TAMPA, Fla. -- Jacoby Ellsbury's locker will remain empty at Yankees camp for at least the rest of the month.Manager Aaron Boone said on Wednesday that the veteran outfielder -- who has not played in a Major League game since 2017 -- is not expected to report to camp with
TAMPA, Fla. -- Jacoby Ellsbury's locker will remain empty at Yankees camp for at least the rest of the month.
Manager Aaron Boone said on Wednesday that the veteran outfielder -- who has not played in a Major League game since 2017 -- is not expected to report to camp with the rest of the team's position players because of plantar fasciitis that stalled his rehab from surgery.
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"We expected him to be here as an active player from the start, but some issues with plantar fasciitis crept up as he was going through his rehab this winter and slowed him a little bit," Boone said.
"We feel he's making really good progress. He's going to stay in Arizona for at least the next couple of weeks, and hopefully when he's really able to dive into baseball activities -- which we believe will be sometime in March -- he'll join us."
Ellsbury missed all of last year due to a variety of injuries, culminating in an August procedure that repaired a torn labrum in his left hip.
The Yankees had anticipated that the 35-year-old would compete with Clint Frazier, Brett Gardner and Aaron Hicks for playing time among their stacked outfield this spring. In fact, general manager Brian Cashman pointed to Ellsbury as part of the reason the Yankees had no interest in free agent outfielder Bryce Harper.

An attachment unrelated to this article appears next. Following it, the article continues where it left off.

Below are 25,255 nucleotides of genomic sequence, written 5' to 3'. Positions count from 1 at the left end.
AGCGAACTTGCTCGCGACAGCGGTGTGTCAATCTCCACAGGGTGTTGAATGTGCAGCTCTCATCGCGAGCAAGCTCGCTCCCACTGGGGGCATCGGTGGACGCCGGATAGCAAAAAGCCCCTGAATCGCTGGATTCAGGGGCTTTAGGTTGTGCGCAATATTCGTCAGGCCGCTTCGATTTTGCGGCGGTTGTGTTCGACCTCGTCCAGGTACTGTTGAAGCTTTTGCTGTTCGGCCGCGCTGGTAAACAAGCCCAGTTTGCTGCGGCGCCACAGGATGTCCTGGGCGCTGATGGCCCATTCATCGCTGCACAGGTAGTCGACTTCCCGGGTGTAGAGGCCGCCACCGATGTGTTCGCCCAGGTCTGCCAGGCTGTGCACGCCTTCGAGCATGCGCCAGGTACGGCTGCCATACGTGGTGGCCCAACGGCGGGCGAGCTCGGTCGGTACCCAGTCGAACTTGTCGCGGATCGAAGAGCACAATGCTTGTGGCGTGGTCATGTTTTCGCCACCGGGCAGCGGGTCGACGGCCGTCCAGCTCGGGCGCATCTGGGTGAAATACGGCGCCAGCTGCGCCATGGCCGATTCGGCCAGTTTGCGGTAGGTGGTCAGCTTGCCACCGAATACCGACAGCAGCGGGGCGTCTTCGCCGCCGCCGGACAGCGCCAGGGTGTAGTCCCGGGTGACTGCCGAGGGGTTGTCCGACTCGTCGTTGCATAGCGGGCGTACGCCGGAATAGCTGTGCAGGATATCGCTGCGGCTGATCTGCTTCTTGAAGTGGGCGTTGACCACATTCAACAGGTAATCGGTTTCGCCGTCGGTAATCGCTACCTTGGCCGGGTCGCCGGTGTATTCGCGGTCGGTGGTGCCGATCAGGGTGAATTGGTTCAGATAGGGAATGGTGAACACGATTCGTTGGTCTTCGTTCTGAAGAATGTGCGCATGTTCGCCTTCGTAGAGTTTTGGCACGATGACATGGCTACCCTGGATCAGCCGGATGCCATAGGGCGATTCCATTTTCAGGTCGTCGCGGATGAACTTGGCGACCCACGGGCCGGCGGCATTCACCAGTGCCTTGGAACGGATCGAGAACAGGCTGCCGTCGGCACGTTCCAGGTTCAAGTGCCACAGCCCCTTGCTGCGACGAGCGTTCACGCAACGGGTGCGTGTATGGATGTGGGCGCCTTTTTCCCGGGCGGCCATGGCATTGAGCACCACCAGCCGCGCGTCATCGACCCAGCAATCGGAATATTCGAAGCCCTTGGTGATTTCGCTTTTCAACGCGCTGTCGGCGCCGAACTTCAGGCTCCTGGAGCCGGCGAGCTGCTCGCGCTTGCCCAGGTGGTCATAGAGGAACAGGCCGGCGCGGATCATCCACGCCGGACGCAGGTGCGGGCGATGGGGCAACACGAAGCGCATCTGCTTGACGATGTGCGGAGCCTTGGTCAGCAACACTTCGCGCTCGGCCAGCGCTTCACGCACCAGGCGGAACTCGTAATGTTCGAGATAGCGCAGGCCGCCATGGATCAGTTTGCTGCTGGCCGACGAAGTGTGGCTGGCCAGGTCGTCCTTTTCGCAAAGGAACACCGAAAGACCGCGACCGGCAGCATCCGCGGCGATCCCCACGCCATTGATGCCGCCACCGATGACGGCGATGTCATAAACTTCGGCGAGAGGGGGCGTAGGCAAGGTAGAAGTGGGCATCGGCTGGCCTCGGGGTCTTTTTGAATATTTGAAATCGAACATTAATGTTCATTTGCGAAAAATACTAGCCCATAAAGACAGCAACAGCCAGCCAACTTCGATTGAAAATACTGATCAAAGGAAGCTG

With Ellsbury now out of commission, Frazier figures to receive even more of an opportunity to prove that his post-concussion issues are behind him. It is also possible, though not probable, that the Yankees could revisit their stance on Harper.
Ellsbury has two years and approximately $42.2 million remaining on the seven-year, $153 million contract he signed prior to the 2014 season, plus a $5 million buyout for 2021.
Cashman said that teams made trade proposals that included Ellsbury over the winter, but the GM likened them to "money laundering" -- one bad contract for another. Most recently, the Giants had been said to be connected to Ellsbury, though the new injury likely has doused any interest.
"It's just really slowed him and his ability to really break through and get to where he needs to be," Boone said. "So he hasn't been able to start the baseball activity stuff. When he started working, the plantar fasciitis stuff really started rearing its ugly head."
Bryan Hoch has covered the Yankees for MLB.com since 2007. Follow him on Twitter @bryanhoch and on Facebook.